2. Advertising services.
  3. The services of consultants, engineers, consultancy firms, lawyers, accountants and other similar services, as well as data processing and the provision of information.
  4. Obligations to refrain from pursuing or exercising, in whole or in part, a business activity or a right.
  5. Banking, financial and insurance transactions including reinsurance, except for the hire of safes.
  6. The supply of staff.
  7. The hiring out of movable tangible property, with the exception of all means of transport.
  8. The provision of access to, and of transport or transmission through, natural gas and electricity distribution systems. This includes the provision of other services directly linked thereto.
  9. Telecommunications services.
  10. Radio and television broadcasting services.
  11. Electronically supplied services.

Those services in italics above are subject to the “use and enjoyment” provisions (not covered in this article).

In order for the above exceptions to apply, you are required to obtain proof that the customer is outside the EU.

If you require any further details in respect of these excepted services above, please let us know.

  • Goods providers
  • Supply of goods to VAT registered customers in the UK

The supply of goods to the UK is now deemed an “export” for VAT purposes, i.e., a supply of goods directly dispatched to a destination outside the EU. The zero rate of Irish VAT applies to all exports. Therefore, you would be required to apply Irish VAT at zero percent.

It is best for your customer to be deemed the importer on record in the UK and they would be required to account for and discharge any UK customs or VAT liabilities. You would still apply the zero rate of Irish VAT to your invoice.

However, where you are deemed the responsible person for importing the goods for UK customs and VAT purposes, you would therefore be liable for customs and UK VAT on import into the UK (for examples deliveries made “delivered duty paid” (DDP)). Postponed accounting for import VAT has been introduced in the UK which would allow you to effectively “self-account” for the VAT rather than pay on import.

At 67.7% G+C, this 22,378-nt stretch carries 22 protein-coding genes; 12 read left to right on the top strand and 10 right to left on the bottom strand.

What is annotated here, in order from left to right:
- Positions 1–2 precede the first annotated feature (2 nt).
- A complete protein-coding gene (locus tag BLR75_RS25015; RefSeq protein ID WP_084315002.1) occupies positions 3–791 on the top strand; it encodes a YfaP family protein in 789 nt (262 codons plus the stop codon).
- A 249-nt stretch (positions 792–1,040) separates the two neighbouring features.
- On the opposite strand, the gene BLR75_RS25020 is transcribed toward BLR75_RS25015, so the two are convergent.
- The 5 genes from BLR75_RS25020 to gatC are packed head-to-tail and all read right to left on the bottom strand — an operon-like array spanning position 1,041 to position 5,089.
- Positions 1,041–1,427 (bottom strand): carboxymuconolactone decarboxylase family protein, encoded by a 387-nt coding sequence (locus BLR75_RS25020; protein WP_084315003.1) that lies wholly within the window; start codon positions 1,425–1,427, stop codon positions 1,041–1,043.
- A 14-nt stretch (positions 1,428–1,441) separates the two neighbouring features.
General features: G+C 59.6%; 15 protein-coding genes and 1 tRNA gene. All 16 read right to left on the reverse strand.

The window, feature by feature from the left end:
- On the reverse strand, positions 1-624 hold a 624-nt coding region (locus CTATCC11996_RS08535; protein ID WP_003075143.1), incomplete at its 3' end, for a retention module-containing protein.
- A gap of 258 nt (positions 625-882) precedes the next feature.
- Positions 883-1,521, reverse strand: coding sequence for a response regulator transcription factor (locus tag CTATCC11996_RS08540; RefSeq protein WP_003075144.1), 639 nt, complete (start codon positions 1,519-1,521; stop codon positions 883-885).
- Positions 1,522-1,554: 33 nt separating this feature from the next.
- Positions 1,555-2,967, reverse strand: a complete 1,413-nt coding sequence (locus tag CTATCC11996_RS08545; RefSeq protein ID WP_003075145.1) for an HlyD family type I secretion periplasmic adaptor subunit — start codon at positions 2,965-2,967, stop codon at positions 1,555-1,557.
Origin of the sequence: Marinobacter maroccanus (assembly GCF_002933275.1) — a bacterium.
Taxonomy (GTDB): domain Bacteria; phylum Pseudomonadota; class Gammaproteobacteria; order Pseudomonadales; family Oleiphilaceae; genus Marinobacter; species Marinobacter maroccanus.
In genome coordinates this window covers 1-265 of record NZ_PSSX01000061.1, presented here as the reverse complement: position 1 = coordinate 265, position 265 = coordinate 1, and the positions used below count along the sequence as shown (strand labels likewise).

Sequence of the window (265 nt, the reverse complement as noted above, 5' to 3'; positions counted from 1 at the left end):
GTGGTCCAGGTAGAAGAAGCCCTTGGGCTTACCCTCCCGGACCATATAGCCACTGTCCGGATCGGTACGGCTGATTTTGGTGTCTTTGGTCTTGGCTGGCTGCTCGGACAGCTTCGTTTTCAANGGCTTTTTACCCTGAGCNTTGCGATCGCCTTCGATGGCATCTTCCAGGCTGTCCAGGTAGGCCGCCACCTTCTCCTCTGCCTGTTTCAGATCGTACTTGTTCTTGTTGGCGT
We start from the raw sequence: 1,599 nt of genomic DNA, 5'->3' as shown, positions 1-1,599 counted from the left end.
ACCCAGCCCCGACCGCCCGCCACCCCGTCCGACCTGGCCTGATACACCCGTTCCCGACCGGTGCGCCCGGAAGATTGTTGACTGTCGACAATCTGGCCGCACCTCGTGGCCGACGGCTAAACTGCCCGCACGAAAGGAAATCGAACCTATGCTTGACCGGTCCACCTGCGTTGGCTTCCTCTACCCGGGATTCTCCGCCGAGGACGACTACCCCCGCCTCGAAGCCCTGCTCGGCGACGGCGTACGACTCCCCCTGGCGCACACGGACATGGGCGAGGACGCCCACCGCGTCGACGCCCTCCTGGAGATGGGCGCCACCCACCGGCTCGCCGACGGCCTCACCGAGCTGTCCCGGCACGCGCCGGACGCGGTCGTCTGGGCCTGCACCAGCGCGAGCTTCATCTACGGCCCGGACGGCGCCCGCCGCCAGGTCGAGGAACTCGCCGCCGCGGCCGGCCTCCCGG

You would be required to register for VAT in the UK and charge UK VAT on your supply to the customer as the supply will be deemed a UK supply for UK VAT purposes. Your freight carrier can handle the customs and VAT issues on your behalf in the UK and potentially alleviate the requirement to register for VAT in the UK, however, we understand that most are not taking on that responsibility. This is mainly for 2 reasons,


  1. they take on joint liability with the UK authorities in respect of the liabilities due and they are not willing to take on this additional responsibility, and
  2. the administrative burden to do so is too great for them to take on without hiring a significant number of additional staff.

We understand that some freight carriers are taking on this responsibility, but we have not yet been informed of which ones and we are in the process of trying to identify these.

Where you are required to take responsibility for the import, and your freight carrier will not handle it on your behalf, currently in order to get your goods through customs in the UK, you must have a base in the UK and have a UK EORI number. As such, you would be required to either register a branch in the UK to deal with these issues or incorporate a related company in the UK. This will undoubtedly raise other tax related issues in respect of UK corporation/income tax, potentially UK payroll, etc. Please let us know if you have any queries in this regard.

The Irish supplier of exported goods must ensure the goods have left the EU and hold the relevant evidence on file.